Genetically modified crops is not a special interest of mine, which is a good thing because once you get into that controversy you are like the worker who gets his sleeve caught in the machine: before long you are dragged into the gears and badly mauled. I’m not reflexively against it. I recognize that what GM advocates have been saying has more than a grain of truth: we’ve been engaged in genetic engineering of crops since agriculture was domesticated. Modern genetic techniques have amplified that ability by orders of magnitude, but the result is the same. We are purposely altering the genetic make-up of an organism to serve human purposes. But of course it isn’t as simple as that. I am broaching the subject, with some trepidation, because now the subject of GM chickens designed to be resistant to avian influenza has entered the argument:
John Lowenthal is praising chickens – in particular the broiler variety which takes just 42 days to grow from egg to maturity. The extraordinary bird, bred to grow big, fast and plump for our dinner tables, could undoubtedly play a significant role in fighting world hunger.
Especially because the Australian scientist and his CSIRO research team at the high security Australian Animal Health Laboratory in Victoria may just have the technology to breed an avian flu-resistant chicken.
It’s early days, he tells his audience at last week’s 10th International Symposium on the Biosafety of Genetically Modified Organisms in Wellington.
But the proof of concept project signals the cutting edge of genetic modification – gene silencing to create a resistance to viral infection which is then integrated into DNA, so it’s passed on in future generations through normal breeding.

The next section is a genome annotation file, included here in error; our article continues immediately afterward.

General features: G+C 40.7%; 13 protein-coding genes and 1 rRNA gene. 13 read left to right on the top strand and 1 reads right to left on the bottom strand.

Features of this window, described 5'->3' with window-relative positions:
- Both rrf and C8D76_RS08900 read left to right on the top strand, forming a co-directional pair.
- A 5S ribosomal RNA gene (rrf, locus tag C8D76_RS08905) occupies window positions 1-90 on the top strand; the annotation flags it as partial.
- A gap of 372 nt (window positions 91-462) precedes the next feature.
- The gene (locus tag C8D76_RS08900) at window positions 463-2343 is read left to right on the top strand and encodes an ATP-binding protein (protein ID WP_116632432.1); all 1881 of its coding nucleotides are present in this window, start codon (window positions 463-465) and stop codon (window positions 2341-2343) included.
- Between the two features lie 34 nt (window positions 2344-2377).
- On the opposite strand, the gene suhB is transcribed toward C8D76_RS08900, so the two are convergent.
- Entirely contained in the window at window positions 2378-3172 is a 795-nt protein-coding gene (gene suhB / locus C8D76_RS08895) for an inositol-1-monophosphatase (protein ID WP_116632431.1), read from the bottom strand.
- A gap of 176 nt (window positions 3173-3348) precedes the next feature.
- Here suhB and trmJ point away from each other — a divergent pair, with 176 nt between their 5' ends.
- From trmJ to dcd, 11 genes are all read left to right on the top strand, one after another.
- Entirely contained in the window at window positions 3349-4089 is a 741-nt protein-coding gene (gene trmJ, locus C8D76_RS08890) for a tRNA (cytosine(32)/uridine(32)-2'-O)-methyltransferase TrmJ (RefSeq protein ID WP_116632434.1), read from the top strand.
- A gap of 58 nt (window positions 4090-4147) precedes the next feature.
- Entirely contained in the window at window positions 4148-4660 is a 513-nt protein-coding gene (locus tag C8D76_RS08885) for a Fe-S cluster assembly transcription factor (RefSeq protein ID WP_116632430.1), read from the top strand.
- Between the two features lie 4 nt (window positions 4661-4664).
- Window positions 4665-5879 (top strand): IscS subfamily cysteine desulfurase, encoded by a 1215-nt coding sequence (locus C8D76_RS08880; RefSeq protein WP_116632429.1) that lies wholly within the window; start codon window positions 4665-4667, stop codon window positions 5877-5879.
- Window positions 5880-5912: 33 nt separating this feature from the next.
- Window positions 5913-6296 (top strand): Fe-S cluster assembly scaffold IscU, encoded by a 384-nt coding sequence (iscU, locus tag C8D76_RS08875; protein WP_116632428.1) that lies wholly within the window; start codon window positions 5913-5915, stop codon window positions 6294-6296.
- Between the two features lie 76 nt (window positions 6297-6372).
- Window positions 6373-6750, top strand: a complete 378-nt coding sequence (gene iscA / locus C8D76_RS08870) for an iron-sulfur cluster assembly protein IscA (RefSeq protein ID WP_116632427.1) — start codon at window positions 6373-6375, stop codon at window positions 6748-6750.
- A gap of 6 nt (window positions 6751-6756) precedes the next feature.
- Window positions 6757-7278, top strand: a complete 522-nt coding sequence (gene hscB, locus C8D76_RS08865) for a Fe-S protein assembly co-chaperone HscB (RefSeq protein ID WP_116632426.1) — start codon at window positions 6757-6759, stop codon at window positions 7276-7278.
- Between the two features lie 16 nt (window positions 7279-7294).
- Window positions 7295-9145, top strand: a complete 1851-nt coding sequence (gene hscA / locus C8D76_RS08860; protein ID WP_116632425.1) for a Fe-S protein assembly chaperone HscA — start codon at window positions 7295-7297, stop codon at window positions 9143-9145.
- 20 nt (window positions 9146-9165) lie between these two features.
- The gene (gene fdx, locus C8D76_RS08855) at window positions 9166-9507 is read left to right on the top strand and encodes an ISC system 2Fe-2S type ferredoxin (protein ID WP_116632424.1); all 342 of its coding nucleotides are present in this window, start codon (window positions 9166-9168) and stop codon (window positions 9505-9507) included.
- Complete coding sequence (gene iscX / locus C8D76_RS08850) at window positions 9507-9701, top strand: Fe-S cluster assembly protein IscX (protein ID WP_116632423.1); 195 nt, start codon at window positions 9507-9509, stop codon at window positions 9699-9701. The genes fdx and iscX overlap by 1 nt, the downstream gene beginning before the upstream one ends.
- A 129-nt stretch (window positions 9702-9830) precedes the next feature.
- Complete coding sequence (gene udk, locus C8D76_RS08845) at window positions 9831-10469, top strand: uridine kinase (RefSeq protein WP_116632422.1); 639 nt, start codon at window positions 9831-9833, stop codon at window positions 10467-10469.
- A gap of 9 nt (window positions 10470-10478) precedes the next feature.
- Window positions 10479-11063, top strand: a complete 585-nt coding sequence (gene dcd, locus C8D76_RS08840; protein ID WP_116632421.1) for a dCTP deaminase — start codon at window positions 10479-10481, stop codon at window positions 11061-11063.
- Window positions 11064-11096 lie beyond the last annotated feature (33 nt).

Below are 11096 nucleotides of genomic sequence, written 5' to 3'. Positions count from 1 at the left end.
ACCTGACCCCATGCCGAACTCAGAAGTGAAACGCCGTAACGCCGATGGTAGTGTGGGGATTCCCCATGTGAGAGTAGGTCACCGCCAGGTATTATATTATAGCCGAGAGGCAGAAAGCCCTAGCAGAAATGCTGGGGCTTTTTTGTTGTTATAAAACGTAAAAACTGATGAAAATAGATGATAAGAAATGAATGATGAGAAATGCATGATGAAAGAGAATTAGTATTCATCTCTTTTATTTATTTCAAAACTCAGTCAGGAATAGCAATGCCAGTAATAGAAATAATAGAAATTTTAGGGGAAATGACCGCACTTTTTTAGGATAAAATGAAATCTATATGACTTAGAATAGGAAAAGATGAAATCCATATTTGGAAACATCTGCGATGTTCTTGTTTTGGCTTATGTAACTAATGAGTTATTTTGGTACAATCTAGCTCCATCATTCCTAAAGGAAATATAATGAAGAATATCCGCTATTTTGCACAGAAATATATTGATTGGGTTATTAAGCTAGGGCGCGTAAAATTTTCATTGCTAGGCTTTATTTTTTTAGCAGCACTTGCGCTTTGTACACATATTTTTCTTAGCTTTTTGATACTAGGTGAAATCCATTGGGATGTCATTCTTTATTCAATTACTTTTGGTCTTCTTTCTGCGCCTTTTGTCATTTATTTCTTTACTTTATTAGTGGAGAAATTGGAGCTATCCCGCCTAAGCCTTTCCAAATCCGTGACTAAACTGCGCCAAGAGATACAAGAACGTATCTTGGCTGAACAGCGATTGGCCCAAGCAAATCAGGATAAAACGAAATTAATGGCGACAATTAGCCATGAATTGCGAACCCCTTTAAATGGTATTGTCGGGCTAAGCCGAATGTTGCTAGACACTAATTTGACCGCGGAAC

If it works, the avian influenza virus – which in its H5N1 strain has led to 240 reported human deaths in 15 countries – could be stopped in its tracks. (Chris Barton, New Zealand Herald)
These are the first four paragraphs of a pretty long article, so I kept reading to find out exactly how this was to be done. It turns out, however, this article is a puff piece for GM advocates and uses the bird flu example as a typical bait and switch tactic. You want to be protected against avian flu? Then let us march full bore into a GM future, few strings attached. There are 37 more paragraphs and avian flu is not mentioned again, not even once. Instead we get a steady diet of GM advocate talking points, with occasional anti-GM counterpoints (usually with a swift rebuttal quote).
This is by way of saying that while I am not anti-GM (it is used to make useful pharmaceuticals, as the article observes, and the anti-bird flu scenario is a possibility, although apparently still a long way off), I don’t trust most GM advocates. Talk is cheap, but their products aren’t. And they don’t want anybody to interfere. The article complains that New Zealand’s regulations are far too strict:
The legislation – the Hazardous Substances and New Organisms (HSNO) Act overseen by the Environmental Risk Management Authority (Erma) – is seen by many as a defacto [sic] moratorium on genetic modification. Since provisions relating to new organisms took effect in July 1998, just 16 GM contained field tests have been approved. Prior to this 50 GM field tests had been approved by the Minister for the Environment.
I agree this is good evidence that the regulations have slowed (but not stopped) field tests of GM organisms but not that the regs are too strict. If anything, the 50 field tests done prior to regulation seem far too many. The promise of this technology comes from its great power. And its great power is the best reason I can think of to go cautiously.
The problem of commercial chicken monoculture is now a concern for agricultural scientists. It isn’t hard to imagine what would happen if Monsanto or another GM behemoth came up with a single chicken breed resistant to avian influenza. We’d have one chicken breed all over Africa and Asia. Until, that is, that flu or another virus figured out how to get around it. Then we’d have no chickens. Anywhere.
The chances it would turn out that way may be small. We really don’t know. How big a risk do we want to take? One in a hundred? One in a thousand? It’s all about balancing one risk against another, and as the situation changes so does the risk – risk equation. Right now, it’s not even a question. And the bird flu promise is a Trojan horse for too much stuff I don’t trust.